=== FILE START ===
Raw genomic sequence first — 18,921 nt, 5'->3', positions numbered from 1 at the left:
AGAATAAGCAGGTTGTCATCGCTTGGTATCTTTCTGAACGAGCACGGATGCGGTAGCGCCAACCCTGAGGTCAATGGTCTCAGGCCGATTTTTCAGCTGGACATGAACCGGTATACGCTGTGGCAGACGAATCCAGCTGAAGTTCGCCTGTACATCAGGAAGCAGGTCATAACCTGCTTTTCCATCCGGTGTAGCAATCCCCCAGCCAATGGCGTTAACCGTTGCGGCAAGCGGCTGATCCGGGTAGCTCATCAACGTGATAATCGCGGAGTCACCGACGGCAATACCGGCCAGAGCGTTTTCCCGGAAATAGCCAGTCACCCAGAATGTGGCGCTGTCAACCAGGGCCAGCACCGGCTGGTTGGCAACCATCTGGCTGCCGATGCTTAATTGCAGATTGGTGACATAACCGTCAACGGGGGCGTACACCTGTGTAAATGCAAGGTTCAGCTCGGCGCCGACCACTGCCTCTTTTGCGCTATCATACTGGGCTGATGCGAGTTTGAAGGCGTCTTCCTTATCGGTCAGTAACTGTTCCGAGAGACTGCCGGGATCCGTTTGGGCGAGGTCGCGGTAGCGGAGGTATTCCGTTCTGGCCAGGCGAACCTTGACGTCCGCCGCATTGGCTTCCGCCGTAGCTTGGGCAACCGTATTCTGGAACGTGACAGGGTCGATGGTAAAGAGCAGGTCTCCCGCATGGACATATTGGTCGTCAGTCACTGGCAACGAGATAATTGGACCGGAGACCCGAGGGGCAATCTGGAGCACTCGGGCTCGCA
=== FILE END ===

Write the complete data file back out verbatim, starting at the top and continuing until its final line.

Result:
Raw genomic sequence first — 18,921 nt, 5'->3', positions numbered from 1 at the left:
AGAATAAGCAGGTTGTCATCGCTTGGTATCTTTCTGAACGAGCACGGATGCGGTAGCGCCAACCCTGAGGTCAATGGTCTCAGGCCGATTTTTCAGCTGGACATGAACCGGTATACGCTGTGGCAGACGAATCCAGCTGAAGTTCGCCTGTACATCAGGAAGCAGGTCATAACCTGCTTTTCCATCCGGTGTAGCAATCCCCCAGCCAATGGCGTTAACCGTTGCGGCAAGCGGCTGATCCGGGTAGCTCATCAACGTGATAATCGCGGAGTCACCGACGGCAATACCGGCCAGAGCGTTTTCCCGGAAATAGCCAGTCACCCAGAATGTGGCGCTGTCAACCAGGGCCAGCACCGGCTGGTTGGCAACCATCTGGCTGCCGATGCTTAATTGCAGATTGGTGACATAACCGTCAACGGGGGCGTACACCTGTGTAAATGCAAGGTTCAGCTCGGCGCCGACCACTGCCTCTTTTGCGCTATCATACTGGGCTGATGCGAGTTTGAAGGCGTCTTCCTTATCGGTCAGTAACTGTTCCGAGAGACTGCCGGGATCCGTTTGGGCGAGGTCGCGGTAGCGGAGGTATTCCGTTCTGGCCAGGCGAACCTTGACGTCCGCCGCATTGGCTTCCGCCGTAGCTTGGGCAACCGTATTCTGGAACGTGACAGGGTCGATGGTAAAGAGCAGGTCTCCCGCATGGACATATTGGTCGTCAGTCACTGGCAACGAGATAATTGGACCGGAGACCCGAGGGGCAATCTGGAGCACTCGGGCTCGCA